- I lost THE book. And the binoculars, but magnifying glasses for creepers can be replaced. I LOST the BOOK in the middle of a thousand acres of wheat stubble. Each calf’s color, gender and birth date are recorded in this book. Can you imagine if a hospital lost its birth records?
- I about tipped the ranger over. Not once. Not twice. THREE times. In a 60-second time frame. I’ll ride a horse across a canyon rock slide without flinching. Put me in one of these 4-wheelie mabobbers, and I’m a complete pansy. I was perched on the edge, ready to fling myself off if it tipped over. I swallowed my heart 18 times. It’s probably enlarged now.
- The ranger incident(s) is clearly why I lost the book and binocs.
- Returning to the scene of the crime revealed the lost treasures. I’m putting them in a steel briefcase and handcuffing it to my wrist. I’m also going to write “Actually I did not wear a pocket protector or fanny pack in high school.” in Sharpie on my forehead.
- I was holding an orphan calf on my lap while driving into the barn. Trying to navigate with six feet on the gas pedal? I dropped him like he was a year’s worth of recycled newspapers, and he fell under the ranger.
- But thanks to those years I never drove race cars, I had all my quick vehicle pedal reflexes saved up. I nearly shot through the windshield, but I didn’t run over the calf. I even had an inch and a half cushion. Plus he was stunned from his ungraceful dismount. Otherwise he might have flailed his way into a pair of broken legs.
- Then while I was tagging calves, I found one in Tumbleweed Draw. It’s a sandy descent, slogging through waist-high tumbleweeds. Mama started snorting and tossing her head. She’s bluffing. I moved in closer. She started pawing up dinner plate-sized chunks of dirt. Impressive. I’ll haul her over to rototill my garden. Steepest part of the descent, and she charged up the hill. Mayday! Mayday! This is not a bluff! Launch exit strategy!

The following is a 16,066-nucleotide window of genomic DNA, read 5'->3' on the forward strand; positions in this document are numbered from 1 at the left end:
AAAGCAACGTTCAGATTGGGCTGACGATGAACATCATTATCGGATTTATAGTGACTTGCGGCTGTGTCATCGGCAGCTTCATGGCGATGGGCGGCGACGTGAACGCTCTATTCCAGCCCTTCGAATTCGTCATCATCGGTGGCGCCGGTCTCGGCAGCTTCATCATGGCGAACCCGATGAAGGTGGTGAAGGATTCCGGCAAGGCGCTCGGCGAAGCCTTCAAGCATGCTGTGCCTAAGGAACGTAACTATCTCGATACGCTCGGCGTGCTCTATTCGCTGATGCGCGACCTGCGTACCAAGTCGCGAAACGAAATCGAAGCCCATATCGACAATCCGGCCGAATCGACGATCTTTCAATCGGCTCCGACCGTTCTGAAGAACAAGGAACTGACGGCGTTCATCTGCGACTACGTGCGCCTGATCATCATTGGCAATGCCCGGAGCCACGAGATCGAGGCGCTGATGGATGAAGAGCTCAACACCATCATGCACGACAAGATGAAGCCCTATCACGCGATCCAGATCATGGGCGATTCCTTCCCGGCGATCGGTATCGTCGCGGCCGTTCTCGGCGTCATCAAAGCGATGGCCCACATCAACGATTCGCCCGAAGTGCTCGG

- I’m sure I looked like an overweight marshmallow in my bibs and heavy coat, backpedaling out of that draw. I worked with an old Mexican cowboy in a corral once. “Oh she’ll stop,” he told me that day. “Just stand there, and hold your ground.” I’ll hold my ground, you betcha. From a place where that cranky old broad can’t eat my face.
- I really liked this philosophy from Larry Olberding on tagging calves. “Those ear tags are just something for YOU. They mean nothing to the mother cow. She knows who her kid is.”
- All of this happened yesterday, the day I’ve officially been living the dream for a month on an Oregon ranch.
- But even when you’re living the dream, you still get dumped out of bed. It’s life’s way of reminding you Madame Reality rules this side of the tracks, not some glitter-dusted wizard out of a Disney movie.
- It doesn’t mean the dream isn’t the dream anymore. It just means your dream is putting on some miles.
They don’t make country music like they used to. That racket the new country radio stations are playing? I don’t know what it is, but it isn’t country. I’m not sure most of it is even music.
I’m grumping like an 80-year-old woman with a pipe and a rocking chair, babbling about the old days. But what happened to creative lyrics that told a real story? When did artists let go of the art of making music?
George Jones sang about it in Who’s gonna fill their shoes?
Who’s gonna fill their shoes
Who’s gonna stand that tall
Who’s gonna play the Opry
And the Wabash Cannonball
Who’s gonna give their heart and soul
To get to me and you
Lord I wonder, who’s gonna fill their shoes
And I got to wondering, who’s gonna fill the shoes and boots and lace-ups of the farmers and ranchers? While they may not be knocking on the blue-haired doors of nursing homes just yet, a lot of farmers and ranchers are on the downhill slide of life. Jesse Bussard touches on this topic of aging farmers and ranchers and young people wanting to get started in her Beef Producer blog “Future Ranchers Lack Keys: Land, Livestock and Money”.